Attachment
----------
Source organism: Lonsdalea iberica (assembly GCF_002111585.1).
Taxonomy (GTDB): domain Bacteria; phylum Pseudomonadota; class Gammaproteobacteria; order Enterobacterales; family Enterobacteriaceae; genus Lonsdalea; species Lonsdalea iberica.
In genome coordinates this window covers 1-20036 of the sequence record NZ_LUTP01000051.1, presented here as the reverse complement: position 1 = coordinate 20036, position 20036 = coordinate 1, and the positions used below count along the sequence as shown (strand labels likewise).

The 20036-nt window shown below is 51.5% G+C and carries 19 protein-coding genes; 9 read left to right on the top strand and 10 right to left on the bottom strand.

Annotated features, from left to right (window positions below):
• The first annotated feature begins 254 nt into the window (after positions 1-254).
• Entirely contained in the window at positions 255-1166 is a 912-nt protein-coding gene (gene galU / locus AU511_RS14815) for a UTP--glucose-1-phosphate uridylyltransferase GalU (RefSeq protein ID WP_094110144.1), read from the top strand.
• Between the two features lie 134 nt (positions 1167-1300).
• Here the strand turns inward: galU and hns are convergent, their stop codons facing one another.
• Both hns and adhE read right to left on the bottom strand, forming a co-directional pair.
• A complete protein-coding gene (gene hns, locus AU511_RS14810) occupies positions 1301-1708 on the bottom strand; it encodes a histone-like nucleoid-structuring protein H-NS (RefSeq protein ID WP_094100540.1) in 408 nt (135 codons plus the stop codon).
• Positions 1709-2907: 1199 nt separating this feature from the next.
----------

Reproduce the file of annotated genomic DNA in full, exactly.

Source organism: Lonsdalea iberica (assembly GCF_002111585.1).
Taxonomy (GTDB): domain Bacteria; phylum Pseudomonadota; class Gammaproteobacteria; order Enterobacterales; family Enterobacteriaceae; genus Lonsdalea; species Lonsdalea iberica.
In genome coordinates this window covers 1-20036 of the sequence record NZ_LUTP01000051.1, presented here as the reverse complement: position 1 = coordinate 20036, position 20036 = coordinate 1, and the positions used below count along the sequence as shown (strand labels likewise).

The 20036-nt window shown below is 51.5% G+C and carries 19 protein-coding genes; 9 read left to right on the top strand and 10 right to left on the bottom strand.

Annotated features, from left to right (window positions below):
• The first annotated feature begins 254 nt into the window (after positions 1-254).
• Entirely contained in the window at positions 255-1166 is a 912-nt protein-coding gene (gene galU / locus AU511_RS14815) for a UTP--glucose-1-phosphate uridylyltransferase GalU (RefSeq protein ID WP_094110144.1), read from the top strand.
• Between the two features lie 134 nt (positions 1167-1300).
• Here the strand turns inward: galU and hns are convergent, their stop codons facing one another.
• Both hns and adhE read right to left on the bottom strand, forming a co-directional pair.
• A complete protein-coding gene (gene hns, locus AU511_RS14810) occupies positions 1301-1708 on the bottom strand; it encodes a histone-like nucleoid-structuring protein H-NS (RefSeq protein ID WP_094100540.1) in 408 nt (135 codons plus the stop codon).
• Positions 1709-2907: 1199 nt separating this feature from the next.